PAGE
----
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Source: Columbia University Graduate School of Business
Resulting in 1 citation.
1. Bartel, Ann P.
Borjas, George J.
Middle-Age Job Mobility: Its Determinants and Consequences
Working Paper, Columbia University Graduate School of Business, 1976
Cohort(s): Older Men
Publisher: Columbia University Graduate School of Business
Keyword(s): Job Satisfaction; Job Tenure; Layoffs; Mobility; Mobility, Job; Pensions; Quits; Wages; Wages, Reservation; Wives, Work

Permission to reprint the abstract has not been received from the publisher.

The authors examine the determinants of quits and argue that there are basically three types of quit occurrences: 1. due to exogenous or personal factors; 2. because of dissatisfaction with the current job; 3. due to a better job. In keeping with this system, it is found that the probability of quitting for job-related reasons is negatively related to the reservation wage. The probability of quitting for personal reasons is not related to the reservation wage since this type of quit is due to exogenous forces. The probability of a layoff was positively related to the individual's current wage. It is also found that job characteristics such as pension plans and hours of work affected job-related quits but did not determine quitting for personal reasons. Similarly, personal characteristics such as time remaining in the labor force and the wife's labor force status had systematic effects on job-related quits and insignificant effects on exogenous quits. There is also strong evidence of serial correlation in job mobility. That is, there exists a group of individuals who continuously show high propensities to separate both voluntarily and involuntarily. The analysis of the consequences of job mobility indicated the need to distinguish between types of quits. That is, individuals who were pulled from their jobs had higher immediate wage gains than stayers, while individuals who were pushed had smaller wage gains than stayers.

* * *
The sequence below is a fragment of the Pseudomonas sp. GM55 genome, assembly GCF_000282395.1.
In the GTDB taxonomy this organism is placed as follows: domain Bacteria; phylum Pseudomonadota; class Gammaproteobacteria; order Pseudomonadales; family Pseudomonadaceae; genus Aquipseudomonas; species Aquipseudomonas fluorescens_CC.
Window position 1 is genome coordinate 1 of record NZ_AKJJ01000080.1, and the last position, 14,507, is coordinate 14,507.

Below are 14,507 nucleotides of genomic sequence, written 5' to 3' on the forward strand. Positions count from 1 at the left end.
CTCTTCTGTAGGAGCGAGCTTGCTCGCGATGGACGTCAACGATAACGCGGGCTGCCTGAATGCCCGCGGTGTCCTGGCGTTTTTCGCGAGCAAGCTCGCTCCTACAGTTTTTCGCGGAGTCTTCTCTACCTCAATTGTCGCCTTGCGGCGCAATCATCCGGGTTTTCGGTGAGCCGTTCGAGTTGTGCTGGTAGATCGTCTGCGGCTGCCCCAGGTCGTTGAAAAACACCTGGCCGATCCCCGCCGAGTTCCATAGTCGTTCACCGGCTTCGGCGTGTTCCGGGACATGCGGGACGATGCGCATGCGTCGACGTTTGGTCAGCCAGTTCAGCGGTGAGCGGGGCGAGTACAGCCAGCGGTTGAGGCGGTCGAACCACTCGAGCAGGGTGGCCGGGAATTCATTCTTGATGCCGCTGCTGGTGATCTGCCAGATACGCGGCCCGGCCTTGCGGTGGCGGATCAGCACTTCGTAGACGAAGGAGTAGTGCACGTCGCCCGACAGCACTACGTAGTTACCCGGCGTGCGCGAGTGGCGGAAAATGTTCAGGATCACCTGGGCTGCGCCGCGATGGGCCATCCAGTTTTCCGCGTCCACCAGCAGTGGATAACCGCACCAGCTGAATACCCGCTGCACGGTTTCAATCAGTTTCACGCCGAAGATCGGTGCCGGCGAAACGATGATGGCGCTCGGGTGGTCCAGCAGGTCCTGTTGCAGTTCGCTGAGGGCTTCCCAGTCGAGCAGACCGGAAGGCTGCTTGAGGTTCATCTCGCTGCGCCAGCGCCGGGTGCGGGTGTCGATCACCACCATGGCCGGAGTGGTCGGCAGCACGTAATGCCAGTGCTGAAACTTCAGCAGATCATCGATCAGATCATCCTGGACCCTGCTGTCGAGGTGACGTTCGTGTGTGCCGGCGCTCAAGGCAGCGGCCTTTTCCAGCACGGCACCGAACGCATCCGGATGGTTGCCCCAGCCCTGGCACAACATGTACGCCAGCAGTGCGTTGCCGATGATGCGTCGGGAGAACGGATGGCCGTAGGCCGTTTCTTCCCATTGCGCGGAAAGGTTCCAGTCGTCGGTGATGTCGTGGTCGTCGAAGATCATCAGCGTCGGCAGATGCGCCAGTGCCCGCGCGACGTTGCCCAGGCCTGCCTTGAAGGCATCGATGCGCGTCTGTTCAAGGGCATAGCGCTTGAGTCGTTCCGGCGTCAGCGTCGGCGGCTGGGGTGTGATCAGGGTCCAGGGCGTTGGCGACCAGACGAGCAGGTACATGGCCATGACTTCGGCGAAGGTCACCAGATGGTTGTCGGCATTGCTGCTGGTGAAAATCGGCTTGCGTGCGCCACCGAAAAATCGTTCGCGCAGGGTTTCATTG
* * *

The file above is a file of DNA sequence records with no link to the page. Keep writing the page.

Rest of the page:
Bibliography Citation
Bartel, Ann P. and George J. Borjas. "Middle-Age Job Mobility: Its Determinants and Consequences." Working Paper, Columbia University Graduate School of Business, 1976.